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Atlanta Entrepreneur’s Journey Began With ‘I Have A Dream’

Cassius F. Butts credits his career to his faith in following his passion, starting from following the teachings of Dr. Martin Luther King, Jr.
Cassius F. Butts credits his career to his faith in following his passion, starting from following the teachings of Dr. Martin Luther King, Jr.
Credit Dimitri Crowder Photography
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As a small child, Cassius F. Butts began listening to vinyl records of Dr. Martin Luther King Jr. promoting equality in America. At the time, he didn’t know who King was but was still moved by his words. In 1983, the year Martin Luther King Day was first recognized as a national holiday, the 12-year-old boy gave King’s famous “I Have A Dream Speech” at Richmond Elementary school in Orlando, Fla.

Butts had previously given speeches at his school and church. A few teachers and administrators selected him along with four other students to give the speech on the nation’s inaugural MLK Day.

“Dr. King’s ‘I Have A Dream’ speech laid the foundation for not just some unfulfilled few, it set the path and enhanced the presence of social justice for all mankind,” said Butts.

To this day America still struggles with racial equality, but entrepreneurs and activists like Butts are continuing to push forward in hopes of making a difference.

Butts moved from Orlando to Atlanta in 1989 to attend King’s alma mater Morehouse College. During his time at Morehouse, he was mentored by former Atlanta Mayor Maynard H. Jackson, a fellow Morehouse alum and student of the teachings of King.

Determined to make a difference, he wrote and conducted his graduate exit thesis on Atlanta’s Equal Business Opportunity Program, created by the former mayor.

After graduate school he started a consulting firm where he still holds the executive title. The firm helps people start and grow businesses free of charge. Butts had begun to pave the way for success, not only for himself, but for people who only needed a bit of direction and guidance.

“He’s a very bright gentleman in the great tradition of Morehouse, what makes him so unique is to have the perspective of a visionary, a public servant, and a very astute business person.” Dr. William F. Pickard, Chief Executive Officer of Regal Plastics Company, said about Butts. “That’s quite a collection, to have the visionary perspective, the public servant perspective, and the business acumen to do what he does every day.”

Pickard, one of Butts’ closest mentors, gave a speech at Morehouse College a few years ago where Butts was in attendance. Butts introduced himself and told Pickard that “he was motivated by his vision of operating his businesses as well as his directive of giving back to help aspiring entrepreneurs.”

In 2002, Butts was appointed the Presidential Management Fellow under the George W. Bush administration, making him the youngest Branch Chief in the U.S. Department of Housing and Urban Development department’s history.

In 2010, he was asked to be the first African-American Region IV Administrator for the U.S. Small Business Administration under President Barack Obama. Butts and Obama first met in Illinois and shared a laugh about having unique first names.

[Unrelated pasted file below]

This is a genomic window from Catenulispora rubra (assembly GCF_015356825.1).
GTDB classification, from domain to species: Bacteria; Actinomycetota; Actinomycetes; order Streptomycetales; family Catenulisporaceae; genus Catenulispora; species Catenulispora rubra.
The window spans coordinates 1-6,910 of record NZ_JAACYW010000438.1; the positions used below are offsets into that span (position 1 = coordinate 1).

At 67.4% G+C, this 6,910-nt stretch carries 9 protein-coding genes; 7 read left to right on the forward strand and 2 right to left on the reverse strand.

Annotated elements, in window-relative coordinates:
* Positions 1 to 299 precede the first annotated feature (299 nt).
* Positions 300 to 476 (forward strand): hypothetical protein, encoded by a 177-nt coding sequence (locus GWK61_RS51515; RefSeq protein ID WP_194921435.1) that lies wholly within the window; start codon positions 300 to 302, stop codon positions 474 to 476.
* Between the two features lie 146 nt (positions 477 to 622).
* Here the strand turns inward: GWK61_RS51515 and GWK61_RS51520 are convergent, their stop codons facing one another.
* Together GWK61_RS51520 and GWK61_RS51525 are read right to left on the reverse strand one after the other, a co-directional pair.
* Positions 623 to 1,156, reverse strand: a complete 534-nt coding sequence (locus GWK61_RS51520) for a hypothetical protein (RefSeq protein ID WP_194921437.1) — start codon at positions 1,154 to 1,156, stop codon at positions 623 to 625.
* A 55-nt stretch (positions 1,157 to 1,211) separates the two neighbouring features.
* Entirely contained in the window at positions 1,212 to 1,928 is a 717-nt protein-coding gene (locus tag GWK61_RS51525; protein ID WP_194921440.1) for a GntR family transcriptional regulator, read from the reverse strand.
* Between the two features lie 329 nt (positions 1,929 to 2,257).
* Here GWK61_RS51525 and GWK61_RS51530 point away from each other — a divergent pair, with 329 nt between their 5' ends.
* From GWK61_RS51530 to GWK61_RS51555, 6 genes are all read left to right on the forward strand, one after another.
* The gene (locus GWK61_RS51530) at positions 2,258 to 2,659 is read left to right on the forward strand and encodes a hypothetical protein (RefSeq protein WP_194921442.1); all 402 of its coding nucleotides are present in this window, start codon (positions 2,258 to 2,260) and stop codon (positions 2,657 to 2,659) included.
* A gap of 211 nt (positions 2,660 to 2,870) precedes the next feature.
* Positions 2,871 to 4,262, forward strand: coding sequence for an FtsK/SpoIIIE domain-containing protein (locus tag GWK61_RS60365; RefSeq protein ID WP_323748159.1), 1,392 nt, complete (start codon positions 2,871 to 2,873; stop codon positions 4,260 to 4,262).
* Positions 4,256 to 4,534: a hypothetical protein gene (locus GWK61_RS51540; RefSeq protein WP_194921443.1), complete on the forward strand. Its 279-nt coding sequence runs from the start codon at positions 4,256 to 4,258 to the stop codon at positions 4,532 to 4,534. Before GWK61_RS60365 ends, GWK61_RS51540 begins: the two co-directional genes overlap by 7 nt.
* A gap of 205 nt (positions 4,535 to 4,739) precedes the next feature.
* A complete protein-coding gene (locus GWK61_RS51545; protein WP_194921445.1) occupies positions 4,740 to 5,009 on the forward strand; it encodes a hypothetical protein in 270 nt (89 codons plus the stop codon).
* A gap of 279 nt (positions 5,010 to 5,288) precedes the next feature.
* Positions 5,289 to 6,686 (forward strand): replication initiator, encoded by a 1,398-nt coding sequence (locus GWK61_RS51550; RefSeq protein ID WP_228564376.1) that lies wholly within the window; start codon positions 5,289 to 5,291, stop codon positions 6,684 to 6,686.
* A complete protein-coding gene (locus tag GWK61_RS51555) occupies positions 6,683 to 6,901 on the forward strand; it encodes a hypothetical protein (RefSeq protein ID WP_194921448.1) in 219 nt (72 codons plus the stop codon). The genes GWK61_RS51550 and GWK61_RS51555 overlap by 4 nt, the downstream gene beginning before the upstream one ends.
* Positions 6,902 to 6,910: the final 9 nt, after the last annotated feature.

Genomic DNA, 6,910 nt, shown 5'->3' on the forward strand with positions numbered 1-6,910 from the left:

“In 2007, I met my destiny in Dr. King’s vision yet to be fulfilled,” Butts explained about the first time he and the president met.

The team produced over 300 strategic alliances, creating organizations like the Georgia Hispanic Chamber of Commerce, the Asian American Pacific Islander initiative, U.S. Black Chamber of Commerce, and the Greater Women’s Business Council.

At his current role as Executive in Residence at Georgia State’s Robinson College of Business, Butts is responsible for building mentorships between students and the industries they are studying, connecting students with other entrepreneurs, and “seeking venture capital for student-led startups.”

He recently founded The Institute for Strategic Achievement, a nonprofit organization “that primarily engages C-suite executives, world leaders and business advocates in an effort to provide think tank solutions to domestic and international challenges.”

“I’m looking forward to seeing the dynamic work of this humble leader’s vision become a reality,” said Tyra L. Paytes, founding board member of the organization said.

Butts credits his career to his faith in following his passion, starting from following the teachings of King. Every Martin Luther King Jr. Memorial Holiday he finds a way to volunteer and brings his mentees along for the ride so they can also learn to make a difference.

This year Mr. Butts and his mentees, one law school graduate and two teenage girls, planned to attend the Ebenezer Church service, visit the National Center of Civil and Human Rights, and observe the speaking sessions at Morehouse College.

“Mr. Butts is a very knowledgeable and caring advisor. He combines his experience as a grassroots business leader and owner with his academic knowledge to provide proven and low risk guidance to help firms like mine grow,” said Dr. Louis Lynn, chairman of ENIRO Science Inc. “ENVIRO Science Inc. is 31 years old, and we rely on the input of Mr. Butts to help execute our succession plan. He has been especially helpful working with my daughters to transition the firm to a woman-owned business in infrastructure and construction markets. His faith and his integrity are evident in personal and professional interactions.”

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